"Hopeless." That was how Roald Dahl's longtime editor at Farrar, Straus & Giroux, Stephen Roxburgh, described an early draft of the cantankerous author's last long chapter book for children. And once Dahl, who was in poor health and his early 70s, was honest with himself, he, too, realized the novel was all wrong. He started it over again — the first time in his long and celebrated career he ever had to do so. However, the fact that Roxburgh was right did not stop Dahl from pulling the book and taking it to Penguin.
This month, the novel Dahl eventually published, about a 5-year-old genius with telekinetic powers who outsmarts her nincompoop parents and repugnant headmistress, celebrates its 25th anniversary. Matilda has undergone numerous cover revamps, spawned a 1996 movie, and inspired an acclaimed musical that made its Broadway debut this April. Even in its final form, in which (unlike in Dahl's early draft) the heroine does not die after gambling on horses, the humor of Matilda has an edge to it. Matilda's neglectful parents don't want her; her headmistress, Miss Trunchbull, is a bully; and until she forms a friendship with her teacher, Ms. Honey, she is very much by herself in the world — except for her books. The first time I read Matilda, I had a perm and huge pink glasses sliding down my nose. Since then, I have found Matilda Wormwood in Hermione Granger, Violet Baudelaire, and every other hero whose first impulse is to solve problems with the power of her brain.
As children we read to escape — to enter fantasy worlds where a bespectacled boy can discover he's a wizard or a brave girl can find a magical passage through a wardrobe. But we also read to find reflections of ourselves. Matilda was the first novel in which I, a shy, bookish child, saw myself. It didn't matter that I was growing up on a farm in rural New Hampshire and she lived in an English village. I was her. She was me. I was right there beside her as she read alone in her room, sipping from a cup of hot chocolate. When "books transported her into new worlds and introduced her to amazing people who lived exciting lives," I went with her, too.
After I realized that there were other kids who had read and loved her story, I was disappointed and a little indignant. Matilda was my book. I felt like someone had sold me the Brooklyn Bridge. But by my zillionth reading, I welcomed the kindred spirits. The other kids who got it, who understood why this novel was so (dare I say?) sacred, began to feel like members of the same club instead of competition. Matilda captures how Dahl trusted his readers to appreciate the subversive. You got it if you laughed at the ridiculousness of the Trunchbull insisting she was never a baby or the fantastic way the narrator takes apart parents who fail to recognize that "their own child is the most disgusting little blister you could ever imagine."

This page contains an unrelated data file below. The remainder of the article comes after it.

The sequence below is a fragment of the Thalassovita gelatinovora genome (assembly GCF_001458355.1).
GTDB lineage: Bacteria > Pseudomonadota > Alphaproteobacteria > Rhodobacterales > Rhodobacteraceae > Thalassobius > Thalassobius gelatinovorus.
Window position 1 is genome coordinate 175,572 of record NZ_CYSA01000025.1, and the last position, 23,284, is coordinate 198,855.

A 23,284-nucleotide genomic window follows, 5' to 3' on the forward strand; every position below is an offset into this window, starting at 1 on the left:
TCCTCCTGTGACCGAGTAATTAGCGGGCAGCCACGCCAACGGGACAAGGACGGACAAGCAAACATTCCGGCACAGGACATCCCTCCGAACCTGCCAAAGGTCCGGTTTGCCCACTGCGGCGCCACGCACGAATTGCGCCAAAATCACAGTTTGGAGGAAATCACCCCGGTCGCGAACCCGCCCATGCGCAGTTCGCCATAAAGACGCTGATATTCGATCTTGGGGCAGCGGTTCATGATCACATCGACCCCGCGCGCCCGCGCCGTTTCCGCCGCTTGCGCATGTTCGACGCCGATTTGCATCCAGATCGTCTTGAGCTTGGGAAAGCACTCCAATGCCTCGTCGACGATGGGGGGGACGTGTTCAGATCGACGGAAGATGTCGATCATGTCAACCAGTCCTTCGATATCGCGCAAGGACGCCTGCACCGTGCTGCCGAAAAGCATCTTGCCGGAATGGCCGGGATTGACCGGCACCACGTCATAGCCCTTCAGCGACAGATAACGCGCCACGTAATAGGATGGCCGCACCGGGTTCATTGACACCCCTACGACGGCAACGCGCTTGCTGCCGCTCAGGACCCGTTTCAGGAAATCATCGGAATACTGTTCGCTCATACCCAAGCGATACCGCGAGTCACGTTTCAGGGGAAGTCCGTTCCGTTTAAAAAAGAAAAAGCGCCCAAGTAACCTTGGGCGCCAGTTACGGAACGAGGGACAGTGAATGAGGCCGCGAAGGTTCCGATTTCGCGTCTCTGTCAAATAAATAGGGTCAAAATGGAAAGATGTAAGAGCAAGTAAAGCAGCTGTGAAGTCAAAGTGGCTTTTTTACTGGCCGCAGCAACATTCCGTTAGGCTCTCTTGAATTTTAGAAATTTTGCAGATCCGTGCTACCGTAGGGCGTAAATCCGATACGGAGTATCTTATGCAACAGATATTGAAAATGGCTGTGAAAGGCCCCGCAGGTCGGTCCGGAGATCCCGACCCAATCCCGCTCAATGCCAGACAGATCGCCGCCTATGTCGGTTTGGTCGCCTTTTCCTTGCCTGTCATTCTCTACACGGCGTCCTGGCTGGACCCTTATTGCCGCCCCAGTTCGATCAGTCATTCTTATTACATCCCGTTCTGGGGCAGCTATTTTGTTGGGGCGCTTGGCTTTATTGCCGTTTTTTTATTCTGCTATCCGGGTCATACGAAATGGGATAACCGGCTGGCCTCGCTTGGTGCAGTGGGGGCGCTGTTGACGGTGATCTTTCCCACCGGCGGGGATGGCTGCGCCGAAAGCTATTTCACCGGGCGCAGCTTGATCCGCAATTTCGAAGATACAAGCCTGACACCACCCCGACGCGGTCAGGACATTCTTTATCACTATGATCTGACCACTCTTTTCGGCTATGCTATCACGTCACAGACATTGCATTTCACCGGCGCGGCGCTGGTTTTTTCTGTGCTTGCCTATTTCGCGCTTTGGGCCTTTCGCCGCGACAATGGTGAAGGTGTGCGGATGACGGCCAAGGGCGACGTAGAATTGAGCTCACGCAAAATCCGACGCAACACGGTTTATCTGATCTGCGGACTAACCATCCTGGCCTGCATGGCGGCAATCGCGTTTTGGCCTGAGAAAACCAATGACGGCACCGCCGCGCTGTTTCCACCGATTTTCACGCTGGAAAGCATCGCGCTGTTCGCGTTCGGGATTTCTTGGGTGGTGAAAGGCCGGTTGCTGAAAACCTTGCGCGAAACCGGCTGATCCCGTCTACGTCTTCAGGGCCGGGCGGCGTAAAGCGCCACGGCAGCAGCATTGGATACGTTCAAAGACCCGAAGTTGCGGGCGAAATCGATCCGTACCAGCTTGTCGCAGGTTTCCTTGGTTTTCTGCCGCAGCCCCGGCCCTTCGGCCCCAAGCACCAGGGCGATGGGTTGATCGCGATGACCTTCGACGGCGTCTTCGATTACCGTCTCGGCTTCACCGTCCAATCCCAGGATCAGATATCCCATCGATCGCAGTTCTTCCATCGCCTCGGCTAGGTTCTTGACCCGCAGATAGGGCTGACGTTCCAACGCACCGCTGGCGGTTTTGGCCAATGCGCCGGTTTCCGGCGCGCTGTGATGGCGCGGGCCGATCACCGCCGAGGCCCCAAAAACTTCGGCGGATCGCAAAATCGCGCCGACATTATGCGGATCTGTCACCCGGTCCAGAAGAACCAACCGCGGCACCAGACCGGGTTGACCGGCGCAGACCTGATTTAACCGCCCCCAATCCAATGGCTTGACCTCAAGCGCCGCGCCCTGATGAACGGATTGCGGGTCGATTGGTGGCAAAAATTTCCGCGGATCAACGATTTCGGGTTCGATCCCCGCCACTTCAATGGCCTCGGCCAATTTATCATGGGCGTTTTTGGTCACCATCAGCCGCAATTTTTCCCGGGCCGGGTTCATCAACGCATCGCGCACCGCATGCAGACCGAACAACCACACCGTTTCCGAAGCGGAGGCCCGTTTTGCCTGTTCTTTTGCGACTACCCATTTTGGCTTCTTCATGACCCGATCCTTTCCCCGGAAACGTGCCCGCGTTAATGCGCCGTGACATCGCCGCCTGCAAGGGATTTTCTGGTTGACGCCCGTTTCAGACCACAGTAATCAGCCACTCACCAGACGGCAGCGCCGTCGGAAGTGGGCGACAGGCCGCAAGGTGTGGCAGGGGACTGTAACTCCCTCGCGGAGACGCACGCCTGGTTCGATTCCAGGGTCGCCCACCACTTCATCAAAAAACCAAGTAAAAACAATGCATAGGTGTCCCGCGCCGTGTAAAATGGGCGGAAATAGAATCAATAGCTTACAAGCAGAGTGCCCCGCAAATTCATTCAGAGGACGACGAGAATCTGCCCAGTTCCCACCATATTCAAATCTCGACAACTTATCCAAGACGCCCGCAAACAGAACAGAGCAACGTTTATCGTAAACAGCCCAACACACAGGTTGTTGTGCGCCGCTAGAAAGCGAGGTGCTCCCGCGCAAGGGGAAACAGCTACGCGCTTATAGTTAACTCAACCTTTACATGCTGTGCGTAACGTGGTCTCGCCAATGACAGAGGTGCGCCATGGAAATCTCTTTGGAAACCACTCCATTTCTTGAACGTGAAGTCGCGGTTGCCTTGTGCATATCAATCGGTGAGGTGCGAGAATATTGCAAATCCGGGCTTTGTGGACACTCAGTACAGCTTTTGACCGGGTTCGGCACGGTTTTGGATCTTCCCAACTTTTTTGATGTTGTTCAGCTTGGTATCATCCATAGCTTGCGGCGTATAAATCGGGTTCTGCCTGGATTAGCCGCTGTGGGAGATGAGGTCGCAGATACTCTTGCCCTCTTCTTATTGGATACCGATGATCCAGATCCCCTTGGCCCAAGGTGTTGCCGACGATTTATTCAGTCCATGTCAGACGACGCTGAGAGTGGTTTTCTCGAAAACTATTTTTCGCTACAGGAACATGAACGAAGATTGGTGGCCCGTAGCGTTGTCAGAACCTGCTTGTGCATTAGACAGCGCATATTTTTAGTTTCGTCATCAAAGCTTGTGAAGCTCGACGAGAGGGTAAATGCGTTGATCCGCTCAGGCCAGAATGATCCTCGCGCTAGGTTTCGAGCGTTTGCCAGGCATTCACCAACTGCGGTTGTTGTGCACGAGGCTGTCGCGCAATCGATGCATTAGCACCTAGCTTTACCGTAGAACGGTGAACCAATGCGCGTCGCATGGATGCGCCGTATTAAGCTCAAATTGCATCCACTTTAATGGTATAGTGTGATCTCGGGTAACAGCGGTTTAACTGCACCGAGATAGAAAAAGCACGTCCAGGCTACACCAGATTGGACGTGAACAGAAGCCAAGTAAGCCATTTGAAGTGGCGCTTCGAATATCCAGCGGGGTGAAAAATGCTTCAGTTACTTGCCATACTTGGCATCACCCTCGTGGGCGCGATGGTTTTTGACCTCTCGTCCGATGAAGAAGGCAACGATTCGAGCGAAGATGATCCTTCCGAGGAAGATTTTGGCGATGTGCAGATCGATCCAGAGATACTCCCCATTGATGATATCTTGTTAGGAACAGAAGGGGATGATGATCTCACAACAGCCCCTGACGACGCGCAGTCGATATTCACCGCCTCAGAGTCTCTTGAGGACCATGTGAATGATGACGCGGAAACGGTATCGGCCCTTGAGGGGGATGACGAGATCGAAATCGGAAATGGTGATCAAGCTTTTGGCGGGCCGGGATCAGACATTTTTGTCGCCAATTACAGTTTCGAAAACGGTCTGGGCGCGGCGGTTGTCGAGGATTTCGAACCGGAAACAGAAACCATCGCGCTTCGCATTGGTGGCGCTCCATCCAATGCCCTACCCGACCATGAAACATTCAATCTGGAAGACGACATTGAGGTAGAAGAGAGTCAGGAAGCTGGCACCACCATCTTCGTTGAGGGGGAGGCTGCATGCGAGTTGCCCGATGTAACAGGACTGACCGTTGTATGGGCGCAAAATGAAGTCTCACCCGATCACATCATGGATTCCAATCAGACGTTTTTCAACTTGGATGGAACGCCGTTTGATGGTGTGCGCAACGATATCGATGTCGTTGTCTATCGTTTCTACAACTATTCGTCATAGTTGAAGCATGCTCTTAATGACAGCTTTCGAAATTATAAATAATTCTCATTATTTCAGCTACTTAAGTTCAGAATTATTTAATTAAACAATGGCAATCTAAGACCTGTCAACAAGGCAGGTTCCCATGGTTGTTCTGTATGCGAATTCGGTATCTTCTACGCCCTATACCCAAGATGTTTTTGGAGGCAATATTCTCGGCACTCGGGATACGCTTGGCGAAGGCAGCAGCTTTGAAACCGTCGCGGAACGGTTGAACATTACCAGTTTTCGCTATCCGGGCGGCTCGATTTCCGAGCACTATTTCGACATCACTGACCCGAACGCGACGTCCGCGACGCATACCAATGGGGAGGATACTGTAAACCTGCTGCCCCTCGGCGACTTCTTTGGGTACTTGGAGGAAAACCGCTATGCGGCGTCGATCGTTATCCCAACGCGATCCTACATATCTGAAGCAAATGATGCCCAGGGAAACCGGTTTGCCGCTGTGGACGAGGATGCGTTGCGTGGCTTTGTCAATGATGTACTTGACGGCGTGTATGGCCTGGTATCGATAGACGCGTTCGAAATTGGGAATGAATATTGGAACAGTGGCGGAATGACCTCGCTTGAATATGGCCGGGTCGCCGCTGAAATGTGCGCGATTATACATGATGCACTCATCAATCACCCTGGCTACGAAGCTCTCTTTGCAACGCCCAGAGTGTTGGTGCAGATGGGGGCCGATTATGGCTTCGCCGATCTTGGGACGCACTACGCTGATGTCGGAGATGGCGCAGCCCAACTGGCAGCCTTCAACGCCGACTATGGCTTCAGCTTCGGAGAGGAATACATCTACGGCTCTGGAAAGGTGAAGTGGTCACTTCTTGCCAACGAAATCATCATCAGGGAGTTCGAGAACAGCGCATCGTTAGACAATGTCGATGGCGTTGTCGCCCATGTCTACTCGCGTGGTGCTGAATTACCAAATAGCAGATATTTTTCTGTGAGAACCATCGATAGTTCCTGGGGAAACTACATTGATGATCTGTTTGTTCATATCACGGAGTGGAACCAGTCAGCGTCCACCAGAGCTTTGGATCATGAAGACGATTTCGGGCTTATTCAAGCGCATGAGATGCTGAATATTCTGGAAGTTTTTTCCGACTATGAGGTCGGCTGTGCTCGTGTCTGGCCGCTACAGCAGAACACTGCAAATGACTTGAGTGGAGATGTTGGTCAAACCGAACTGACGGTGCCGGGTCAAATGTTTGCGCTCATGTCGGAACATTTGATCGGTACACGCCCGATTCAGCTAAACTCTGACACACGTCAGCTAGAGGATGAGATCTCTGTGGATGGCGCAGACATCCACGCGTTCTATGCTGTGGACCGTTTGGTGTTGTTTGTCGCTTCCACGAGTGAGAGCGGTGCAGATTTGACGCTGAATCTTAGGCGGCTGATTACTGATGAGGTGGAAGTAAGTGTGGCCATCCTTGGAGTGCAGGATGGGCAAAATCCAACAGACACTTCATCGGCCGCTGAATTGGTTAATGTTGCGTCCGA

In Matilda's craftiness and magical talents, I (and countless other indoor kids) found the promise that someday my reading, my easy friendships with adults, and my natural inclination toward solitude would all pay off. Though I had no need to play tricks on my parents as Matilda does to hers, and my efforts to move objects with my mind might not have worked out as hoped, I did take away an important lesson from my frequent rereadings. Mrs. Wormwood might tell Miss Honey, "Looks is more important than books," but Matilda's success makes obvious how wrong she is. It's books that pay off in the end.
That Matilda was quiet and polite was a welcome change from all the precocious heroines I encountered in most of my other reading. After Matilda, I discovered and fell in love with Claudia Kincaid from E.L. Konigsburg's "From the Mixed-Up Files of Ms. Basil E. Frankweiler" and Mary Anne from Anne M. Martin's "Baby-Sitters Club" series.
Matilda's dilemma of being smarter than the adults in her life is an exaggeration of the aggravations most children feel at their lack of control over their world. Childhood is not all candy stores and recess; it's frustrations and confusions, too. "The fact remained," Dahl wrote, "that any 5-year-old girl in any family was always obliged to do as she was told, however asinine the orders might be." Being at the mercy of adults is maddening. You are stuck in this little body that will not let you reach the counter, and are always being told "get down from there" or "that book is too old for you." Normal children are forced to yell, throw tantrums or sulk in the face of injustice, but Matilda gets to use her telekinesis for revenge after the Trunchbull falsely accuses her of a putting a newt in her water pitcher. Her victory is a victory for any child who has had to follow "asinine orders."